Top eleven greatest films of all time:
1. It's a Wonderful Life
2. Once Upon a Time in The West
3. Schindler's List
5. The Godfather Pt. 2
6. Malcolm X
7. Apocalypse Now
8. The Hateful Eight
9. Blade Runner
11. Annie Hall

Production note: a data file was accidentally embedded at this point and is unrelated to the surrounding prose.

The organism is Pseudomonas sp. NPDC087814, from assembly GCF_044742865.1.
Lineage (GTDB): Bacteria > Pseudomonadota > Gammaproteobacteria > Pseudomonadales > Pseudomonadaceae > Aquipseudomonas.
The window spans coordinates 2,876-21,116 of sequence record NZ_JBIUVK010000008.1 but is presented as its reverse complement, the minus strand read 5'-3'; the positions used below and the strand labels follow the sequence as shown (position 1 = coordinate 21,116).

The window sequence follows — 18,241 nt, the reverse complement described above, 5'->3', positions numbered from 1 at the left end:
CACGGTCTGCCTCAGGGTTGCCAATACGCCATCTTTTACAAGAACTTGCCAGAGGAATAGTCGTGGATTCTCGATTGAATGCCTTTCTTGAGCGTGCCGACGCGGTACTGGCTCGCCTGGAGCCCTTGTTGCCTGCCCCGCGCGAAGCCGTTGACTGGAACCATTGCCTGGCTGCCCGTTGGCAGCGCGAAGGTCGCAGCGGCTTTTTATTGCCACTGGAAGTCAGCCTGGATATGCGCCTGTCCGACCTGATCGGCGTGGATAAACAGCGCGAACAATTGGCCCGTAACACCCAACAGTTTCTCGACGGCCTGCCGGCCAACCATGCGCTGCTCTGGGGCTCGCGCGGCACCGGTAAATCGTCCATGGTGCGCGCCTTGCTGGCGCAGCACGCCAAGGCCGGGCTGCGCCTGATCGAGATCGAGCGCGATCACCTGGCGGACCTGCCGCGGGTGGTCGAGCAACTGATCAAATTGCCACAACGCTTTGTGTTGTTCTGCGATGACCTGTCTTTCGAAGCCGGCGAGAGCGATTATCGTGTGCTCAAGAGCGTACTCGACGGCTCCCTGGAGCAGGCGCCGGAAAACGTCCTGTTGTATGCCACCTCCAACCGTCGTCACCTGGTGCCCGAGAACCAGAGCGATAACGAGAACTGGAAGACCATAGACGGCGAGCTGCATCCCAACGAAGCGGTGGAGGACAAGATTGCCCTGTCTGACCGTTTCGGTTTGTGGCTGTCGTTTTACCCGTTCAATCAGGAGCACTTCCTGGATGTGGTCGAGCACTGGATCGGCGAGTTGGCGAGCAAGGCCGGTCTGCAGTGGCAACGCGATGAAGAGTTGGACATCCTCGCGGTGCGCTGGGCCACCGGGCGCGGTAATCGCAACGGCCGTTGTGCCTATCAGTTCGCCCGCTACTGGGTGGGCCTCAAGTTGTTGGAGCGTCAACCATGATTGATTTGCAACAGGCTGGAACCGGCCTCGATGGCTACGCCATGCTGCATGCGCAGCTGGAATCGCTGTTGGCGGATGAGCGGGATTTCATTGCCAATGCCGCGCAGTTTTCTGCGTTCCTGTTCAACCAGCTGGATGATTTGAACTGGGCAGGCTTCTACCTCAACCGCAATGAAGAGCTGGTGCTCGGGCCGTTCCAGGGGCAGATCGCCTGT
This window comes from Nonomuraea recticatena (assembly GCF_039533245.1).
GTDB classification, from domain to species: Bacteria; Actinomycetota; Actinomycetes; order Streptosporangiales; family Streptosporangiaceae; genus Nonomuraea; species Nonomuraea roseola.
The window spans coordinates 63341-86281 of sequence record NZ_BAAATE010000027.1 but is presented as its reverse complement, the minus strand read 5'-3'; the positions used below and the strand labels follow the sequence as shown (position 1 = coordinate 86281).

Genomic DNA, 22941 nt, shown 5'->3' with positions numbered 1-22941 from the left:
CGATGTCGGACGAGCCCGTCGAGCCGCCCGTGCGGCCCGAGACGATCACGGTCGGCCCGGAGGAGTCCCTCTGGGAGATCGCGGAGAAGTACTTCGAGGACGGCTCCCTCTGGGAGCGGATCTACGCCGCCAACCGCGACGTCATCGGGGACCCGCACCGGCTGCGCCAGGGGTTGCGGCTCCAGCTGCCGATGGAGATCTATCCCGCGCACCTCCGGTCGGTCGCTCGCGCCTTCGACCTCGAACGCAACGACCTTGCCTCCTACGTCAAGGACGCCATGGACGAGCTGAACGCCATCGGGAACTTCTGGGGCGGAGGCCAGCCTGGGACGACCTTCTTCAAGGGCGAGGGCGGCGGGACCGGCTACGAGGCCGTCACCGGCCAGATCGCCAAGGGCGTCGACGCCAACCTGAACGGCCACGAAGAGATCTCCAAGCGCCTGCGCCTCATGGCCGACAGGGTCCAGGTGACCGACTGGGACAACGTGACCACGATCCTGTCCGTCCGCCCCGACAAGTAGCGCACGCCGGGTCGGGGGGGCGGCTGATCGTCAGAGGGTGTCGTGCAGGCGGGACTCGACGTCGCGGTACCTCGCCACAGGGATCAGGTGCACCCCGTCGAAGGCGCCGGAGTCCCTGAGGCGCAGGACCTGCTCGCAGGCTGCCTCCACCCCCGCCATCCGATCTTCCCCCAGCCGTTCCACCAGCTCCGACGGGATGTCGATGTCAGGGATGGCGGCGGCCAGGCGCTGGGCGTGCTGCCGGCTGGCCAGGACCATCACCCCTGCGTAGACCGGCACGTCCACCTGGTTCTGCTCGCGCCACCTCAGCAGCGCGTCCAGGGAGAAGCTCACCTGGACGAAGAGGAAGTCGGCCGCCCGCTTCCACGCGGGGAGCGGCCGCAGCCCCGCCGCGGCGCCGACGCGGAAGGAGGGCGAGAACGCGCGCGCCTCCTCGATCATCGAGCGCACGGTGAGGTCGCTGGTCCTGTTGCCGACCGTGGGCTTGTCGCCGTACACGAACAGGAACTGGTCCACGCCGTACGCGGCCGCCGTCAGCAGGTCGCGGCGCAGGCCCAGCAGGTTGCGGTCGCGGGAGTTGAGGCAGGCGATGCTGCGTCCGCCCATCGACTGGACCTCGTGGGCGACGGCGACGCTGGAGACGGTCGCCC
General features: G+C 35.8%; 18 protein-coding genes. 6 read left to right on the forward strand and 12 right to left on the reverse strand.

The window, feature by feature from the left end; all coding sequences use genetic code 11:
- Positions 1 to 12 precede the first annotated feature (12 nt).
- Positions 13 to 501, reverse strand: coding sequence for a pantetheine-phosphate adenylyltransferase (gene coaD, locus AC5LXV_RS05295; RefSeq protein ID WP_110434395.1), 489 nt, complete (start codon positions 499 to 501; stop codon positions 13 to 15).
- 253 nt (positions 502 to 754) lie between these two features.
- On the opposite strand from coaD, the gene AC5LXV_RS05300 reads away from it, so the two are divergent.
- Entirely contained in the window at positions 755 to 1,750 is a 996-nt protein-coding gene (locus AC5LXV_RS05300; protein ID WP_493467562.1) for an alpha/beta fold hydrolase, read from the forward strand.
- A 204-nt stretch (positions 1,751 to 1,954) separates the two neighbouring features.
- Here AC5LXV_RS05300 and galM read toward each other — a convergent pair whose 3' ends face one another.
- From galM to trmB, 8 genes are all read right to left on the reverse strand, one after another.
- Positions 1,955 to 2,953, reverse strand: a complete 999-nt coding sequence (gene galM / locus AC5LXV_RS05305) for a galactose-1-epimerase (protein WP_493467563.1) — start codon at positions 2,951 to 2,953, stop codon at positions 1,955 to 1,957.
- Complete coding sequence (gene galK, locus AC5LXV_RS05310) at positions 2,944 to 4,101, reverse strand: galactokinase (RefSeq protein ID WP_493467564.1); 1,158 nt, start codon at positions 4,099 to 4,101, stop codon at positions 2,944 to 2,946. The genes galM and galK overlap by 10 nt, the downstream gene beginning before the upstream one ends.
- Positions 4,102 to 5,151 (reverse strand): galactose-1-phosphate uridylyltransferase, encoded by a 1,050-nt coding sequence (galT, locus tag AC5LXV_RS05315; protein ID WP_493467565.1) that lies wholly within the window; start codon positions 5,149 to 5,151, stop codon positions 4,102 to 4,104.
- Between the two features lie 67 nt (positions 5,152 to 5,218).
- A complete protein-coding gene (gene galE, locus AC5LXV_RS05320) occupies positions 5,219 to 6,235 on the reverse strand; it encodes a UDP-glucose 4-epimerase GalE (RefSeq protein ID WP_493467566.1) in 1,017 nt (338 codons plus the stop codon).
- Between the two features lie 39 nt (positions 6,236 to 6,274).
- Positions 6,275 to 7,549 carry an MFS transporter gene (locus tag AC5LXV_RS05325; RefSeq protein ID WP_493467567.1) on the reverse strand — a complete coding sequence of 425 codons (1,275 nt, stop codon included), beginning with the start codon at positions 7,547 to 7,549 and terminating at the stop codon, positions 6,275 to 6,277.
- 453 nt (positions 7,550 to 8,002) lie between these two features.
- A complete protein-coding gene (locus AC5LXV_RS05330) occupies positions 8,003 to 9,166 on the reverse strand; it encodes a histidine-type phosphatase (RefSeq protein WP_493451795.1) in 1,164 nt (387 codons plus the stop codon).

Love the podcast, but I'm not sure you understood the point of this film. To me, the point of the film was to show how disconnected from the consequences of his actions and how unconcerned with morality Alex was. You aren't meant to care for him or to like him, but rather you're shown his viewpoint, through narration, and not shown any concern/sympathy/or relation to his victims in order to understand how he doesn't concern himself with those things at all. Also, he's not meant to be shown as a victim after he's made to be sickened by violence or sexuality by the government program. The film is showing you how he no longer functions in such a violent society. His friends went on to become cops. His victims go on to torture him. He was robbed not only of his free will but of his ability to survive in a society where everyone uses their position or capability for violence to force their will on other people. He's a rapist who is raped mentally by the government brainwashing program and is left shattered and unable to go back to his normal life. What happens to him is a metaphor for what he did to the women he raped and the people he crippled. It's not that he becomes a victim it's that Kubrick is showing you that the government/society does the same kind of damage but on a mass scale by controlling how we see the world and how we function in it. Also, it baffles me that everyone who watches this film basically says "well, he's obviously evil," because he kills and rapes people and then goes on to say that Kubrick is glorifying such acts, trying to make them comical or make light of them, or that he's trying to make Alex likable. You didn't get that impression. You clearly knew he was evil. How many of US do you think are dumb enough to not know that? Were their copycat crimes? I mean, not really. There were sick people who wanted to rape and kill people and who either got associated with this movie by the press or because they wanted an excuse for their actions or a way to paint them as rebellious or "inspired" after they got caught. We don't blame artists for people who create nothing but destruction hurting people and then invoking their name. Does rap music create violence? Does heavy metal music? No. Do you want to know what does create violence? Indifference to the suffering of others caused by overwhelming self-centeredness developed in a latchkey childhood which turns a kid into the kind of teenager who feels that the great tragedy of their life is having their favorite composer/film franchise/ comic book character/form of entertainment ruined by adults. It's like how more people are concerned with whether or not they can listen to Micheal Jackson anymore as opposed to the kids he molested. Alex is a millennial playing an exaggerated version of the knockout game. a pregnancy pact, a fake campus rape allegation, the lick food challenge, revenge porn, or huffing fermented shit out of a ziplock bag. Burgess was right. We decided to have our own lives was more important than being involved parents and our kids became detached monsters who seem to be incapable of understanding how their actions can affect other people. The entire point of the film was that society will become so fucked up in the future that our youth will become vapid, morally bankrupt psychopaths who can't feel anything for anyone besides themselves and if we ever do force them to be the idealized picture of good citizens they wouldn't be able to function in a society so fucked up it made them that way in the first place. Is Alex evil? Of course, and you have to deny the "of course" part in order to make any accusations against this film.